It is undeniable that spending time near natural bodies of water instills a feeling of calmness and ease of mind. There is something about witnessing free-flowing bodies of water shifting in their natural course that is comforting and in some way connects us to the bigger, universal picture. Water is, quite literally, part of what makes us who we are, and acknowledging the impact it has on our wellbeing allows for a greater understanding of exactly why we are so drawn to it.
Logically speaking, we need water to drink, to cook and to bathe. Established civilizations have always been built near water with the understanding that it is a necessary element in its sustainability and success. Historically, humans as a species have depicted, described and revered water in all cultural forms of visual and poetic art, representing balance, peacefulness and rebirth. There is an inherently soothing experience that takes place simply being in the presence of something so purely and divinely out of our power. We cannot control the pace at which the river or stream flows, the stones it moves across on its path, the wind that pulses the edge of the lake in and out or the tides and currents of the sea. In fact, I think it is because the power behind it is out of our hands and exists so perfectly all on its own that we cannot help but stand back and observe nature taking its course in silent awe. It is in those moments, witnessing the water dance as if to the vibrational song of the universe, that I feel most connected to the universe.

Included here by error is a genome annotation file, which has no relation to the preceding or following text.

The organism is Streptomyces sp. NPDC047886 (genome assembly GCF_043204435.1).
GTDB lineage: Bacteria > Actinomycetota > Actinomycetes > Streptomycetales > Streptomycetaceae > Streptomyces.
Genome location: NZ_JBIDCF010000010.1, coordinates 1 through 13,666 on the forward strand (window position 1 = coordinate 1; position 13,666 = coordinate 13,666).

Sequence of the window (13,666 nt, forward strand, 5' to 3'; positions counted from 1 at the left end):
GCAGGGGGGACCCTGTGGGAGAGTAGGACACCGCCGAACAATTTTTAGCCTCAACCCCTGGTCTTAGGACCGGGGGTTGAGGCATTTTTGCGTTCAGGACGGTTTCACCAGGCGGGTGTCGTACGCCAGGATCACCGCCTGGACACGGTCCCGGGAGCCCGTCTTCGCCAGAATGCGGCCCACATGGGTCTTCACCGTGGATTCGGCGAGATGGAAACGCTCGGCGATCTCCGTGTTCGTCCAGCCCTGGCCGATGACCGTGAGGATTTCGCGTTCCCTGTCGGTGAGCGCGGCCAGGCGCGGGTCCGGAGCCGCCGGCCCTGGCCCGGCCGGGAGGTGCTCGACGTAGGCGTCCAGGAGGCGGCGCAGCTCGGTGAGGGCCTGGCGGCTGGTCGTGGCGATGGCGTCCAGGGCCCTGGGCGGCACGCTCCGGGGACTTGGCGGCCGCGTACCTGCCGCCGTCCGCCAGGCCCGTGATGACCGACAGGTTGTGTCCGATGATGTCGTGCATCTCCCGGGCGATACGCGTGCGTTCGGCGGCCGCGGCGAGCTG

If we were able to, on a regular basis, be aware of these same magnificent forces taking place in our bodies, every single moment of every single day, perhaps the level of appreciation we show towards ourselves and our fellow conscious beings would be more significant. In studies conducted in order to observe the physiological response evoked, results expressed significantly increased feelings of calmness, joy and comfort in relation to the presence of water. Some scientists and psychologists believe, in fact, that our response is not necessarily even conscious, but that we are biologically hardwired to be instinctually interconnected to water and to nature in general. Water has the ability to inspire and rejuvenate us as well as support our physical and emotional survival. Something about the powerful, fundamental element stirs an innate sense of creativity and is the primary channel of all aspects of our livelihood as a planet and a species.
Water, as a life force, also functions as one of the most essential and vital contributions to our very existence. We, ourselves, are composed in our adult body of more than 60 percent water. We spend the first 9 months of our lives submerged in the watery realm of our mother’s womb. It is the major component of our cell composition and acts as a medium for all metabolic processes in the body: digesting food, transporting nutrients, cleansing the liver and colon of toxins, as well as insulating and regulating heat and temperature. Proper hydration is vital for the continuation of our health and to meet the basic needs of our biomechanical functioning, which is essentially made to run off of water and minerals. It is a primary aspect of our nature and of the planet which we inhabit as a species. Whether it is observed as a representation of harmony and balance or spiritual rebirth and cleansing, water is and will always be a source of innate importance and curiosity for those of us that are seekers searching for something deeper: answers that seem to lie just below the surface.